Formula One may be making its one stop of the year in America this weekend, but there’s another red, white and blue flag that’s important to this particular U.S. Grand Prix: the one British F1 star Lewis Hamilton could wave to celebrate his fifth series title on Sunday. He’ll start first in pursuit of that title.
Hamilton scored his 81st career pole during U.S. Grand Prix qualifying Saturday, finishing first in both the first and third qualifying sessions. Ferrari driver Kimi Raikkonen topped the board during Q2, ahead of his teammate Sebastian Vettel in second and Hamilton in third.
Given Hamilton’s record of dominance at Circuit of The Americas—five wins in the six races F1 has run there, with his closest title contender Sebastian Vettel being the only other driver to win—starting first will make the rest of the field feel lucky if they see anything but the back of his car for all 56 laps on Sunday.
Regardless, it wasn’t an easy pole to win. Hamilton led nearly all of Q3, the last of F1’s qualifying sessions, but Raikkonen shot to the top of the board at the end of the session with a 1:32.307. It didn’t take long for Hamilton’s name to go back to the top with a blistering new track record of 1:32.237, and for Vettel to grab the second starting position with a 1:32.298.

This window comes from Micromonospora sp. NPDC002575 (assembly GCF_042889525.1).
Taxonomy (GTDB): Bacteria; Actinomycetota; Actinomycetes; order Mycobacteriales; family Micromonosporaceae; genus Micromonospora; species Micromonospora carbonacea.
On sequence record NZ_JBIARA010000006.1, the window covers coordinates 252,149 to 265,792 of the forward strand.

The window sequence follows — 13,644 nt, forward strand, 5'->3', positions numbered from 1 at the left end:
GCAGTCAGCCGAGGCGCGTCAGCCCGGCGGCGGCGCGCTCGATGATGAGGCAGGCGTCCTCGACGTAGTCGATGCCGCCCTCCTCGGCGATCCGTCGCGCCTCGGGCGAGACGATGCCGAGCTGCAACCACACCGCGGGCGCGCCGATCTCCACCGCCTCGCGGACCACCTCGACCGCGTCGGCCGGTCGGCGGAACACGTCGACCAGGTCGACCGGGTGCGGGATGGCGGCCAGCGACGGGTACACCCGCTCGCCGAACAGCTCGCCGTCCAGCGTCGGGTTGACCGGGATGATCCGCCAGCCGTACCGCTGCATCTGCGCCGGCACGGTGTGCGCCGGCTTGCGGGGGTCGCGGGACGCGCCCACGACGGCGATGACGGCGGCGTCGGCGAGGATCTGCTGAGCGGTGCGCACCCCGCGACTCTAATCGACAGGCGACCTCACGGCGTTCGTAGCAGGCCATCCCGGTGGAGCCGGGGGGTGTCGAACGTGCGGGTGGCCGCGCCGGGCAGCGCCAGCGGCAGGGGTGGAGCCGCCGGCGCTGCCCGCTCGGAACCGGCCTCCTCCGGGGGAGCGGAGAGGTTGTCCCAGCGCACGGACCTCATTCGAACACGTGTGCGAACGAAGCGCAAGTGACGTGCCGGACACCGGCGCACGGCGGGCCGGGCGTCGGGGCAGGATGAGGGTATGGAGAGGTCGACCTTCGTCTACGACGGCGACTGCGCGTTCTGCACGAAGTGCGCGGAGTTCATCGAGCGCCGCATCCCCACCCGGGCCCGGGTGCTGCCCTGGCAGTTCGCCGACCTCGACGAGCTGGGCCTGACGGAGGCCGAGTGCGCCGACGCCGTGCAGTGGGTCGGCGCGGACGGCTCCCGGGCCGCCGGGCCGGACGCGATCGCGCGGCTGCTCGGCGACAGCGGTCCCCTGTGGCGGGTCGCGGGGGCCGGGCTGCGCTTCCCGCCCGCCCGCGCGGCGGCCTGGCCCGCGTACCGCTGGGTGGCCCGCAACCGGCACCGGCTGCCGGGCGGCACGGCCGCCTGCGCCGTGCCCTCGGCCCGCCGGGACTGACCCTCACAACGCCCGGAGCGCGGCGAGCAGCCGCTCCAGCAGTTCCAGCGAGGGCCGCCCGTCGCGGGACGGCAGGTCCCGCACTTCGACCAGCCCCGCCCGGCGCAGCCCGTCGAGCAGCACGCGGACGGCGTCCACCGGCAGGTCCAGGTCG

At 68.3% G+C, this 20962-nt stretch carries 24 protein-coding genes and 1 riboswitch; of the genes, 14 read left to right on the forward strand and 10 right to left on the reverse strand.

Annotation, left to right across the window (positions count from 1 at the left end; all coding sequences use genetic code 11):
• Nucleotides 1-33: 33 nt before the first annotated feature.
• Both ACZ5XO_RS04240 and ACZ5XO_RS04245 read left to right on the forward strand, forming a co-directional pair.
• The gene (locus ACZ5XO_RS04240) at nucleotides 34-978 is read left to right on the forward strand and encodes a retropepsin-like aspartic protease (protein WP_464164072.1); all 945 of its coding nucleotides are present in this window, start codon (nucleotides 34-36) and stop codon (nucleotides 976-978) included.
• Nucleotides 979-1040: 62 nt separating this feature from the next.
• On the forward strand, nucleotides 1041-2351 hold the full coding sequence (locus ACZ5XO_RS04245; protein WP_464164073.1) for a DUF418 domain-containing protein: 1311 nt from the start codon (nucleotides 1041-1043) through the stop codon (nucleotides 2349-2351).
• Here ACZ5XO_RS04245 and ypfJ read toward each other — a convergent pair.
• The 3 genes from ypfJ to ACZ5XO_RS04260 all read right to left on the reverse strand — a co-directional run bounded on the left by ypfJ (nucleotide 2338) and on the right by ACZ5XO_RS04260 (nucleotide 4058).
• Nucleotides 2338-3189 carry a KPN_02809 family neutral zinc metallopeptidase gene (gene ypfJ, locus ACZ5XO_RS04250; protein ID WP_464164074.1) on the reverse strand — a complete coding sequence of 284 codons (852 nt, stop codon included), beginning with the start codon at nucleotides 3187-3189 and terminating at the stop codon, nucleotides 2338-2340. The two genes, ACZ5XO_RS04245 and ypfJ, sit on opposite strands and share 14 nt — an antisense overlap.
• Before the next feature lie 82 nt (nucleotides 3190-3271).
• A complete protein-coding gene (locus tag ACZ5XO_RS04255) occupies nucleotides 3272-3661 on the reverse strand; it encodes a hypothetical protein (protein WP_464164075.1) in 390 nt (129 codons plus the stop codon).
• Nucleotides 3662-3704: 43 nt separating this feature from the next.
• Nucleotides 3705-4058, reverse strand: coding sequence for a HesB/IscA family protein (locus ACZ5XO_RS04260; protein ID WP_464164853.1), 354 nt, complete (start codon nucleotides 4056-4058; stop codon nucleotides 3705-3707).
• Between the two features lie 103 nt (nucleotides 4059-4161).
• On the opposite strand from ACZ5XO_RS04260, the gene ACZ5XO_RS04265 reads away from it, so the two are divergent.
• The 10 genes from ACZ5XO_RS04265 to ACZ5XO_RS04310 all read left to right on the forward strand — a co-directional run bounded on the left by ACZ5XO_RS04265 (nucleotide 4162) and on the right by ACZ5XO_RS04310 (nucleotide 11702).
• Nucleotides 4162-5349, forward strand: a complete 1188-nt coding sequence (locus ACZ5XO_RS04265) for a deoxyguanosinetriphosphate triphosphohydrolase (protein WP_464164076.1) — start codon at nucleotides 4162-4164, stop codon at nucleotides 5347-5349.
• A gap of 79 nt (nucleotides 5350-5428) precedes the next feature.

Raikkonen ended the session in third, with Mercedes’ Valtteri Bottas and Red Bull Racing’s Daniel Ricciardo finishing out the top five. Ricciardo’s teammate, Max Verstappen, didn’t have as good of a time—he didn’t make a run during Q2 after damaging his car on a kerb in the first session.
“That was close,” Hamilton said after getting out of the car, calling qualifying “edgy” between the top drivers.
The championship race is less edgy, with Hamilton on his own planet compared to everyone else. Hamilton clinched his third-career F1 championship in Austin in 2015, and his fourth title one race later than that with a ninth-place finish in Mexico in 2017. Hamilton’s then-teammate Nico Rosberg won in 2016.
Hamilton has a chance to win his fifth title in the U.S. once again, only needing to finish eight points ahead of Vettel to win the title in Sunday’s race. Here’s the breakdown for how that math will shake out, via a graphic on the Circuit of The Americas Twitter account:
It’s Hamilton’s race to win, as the saying (sort of) goes.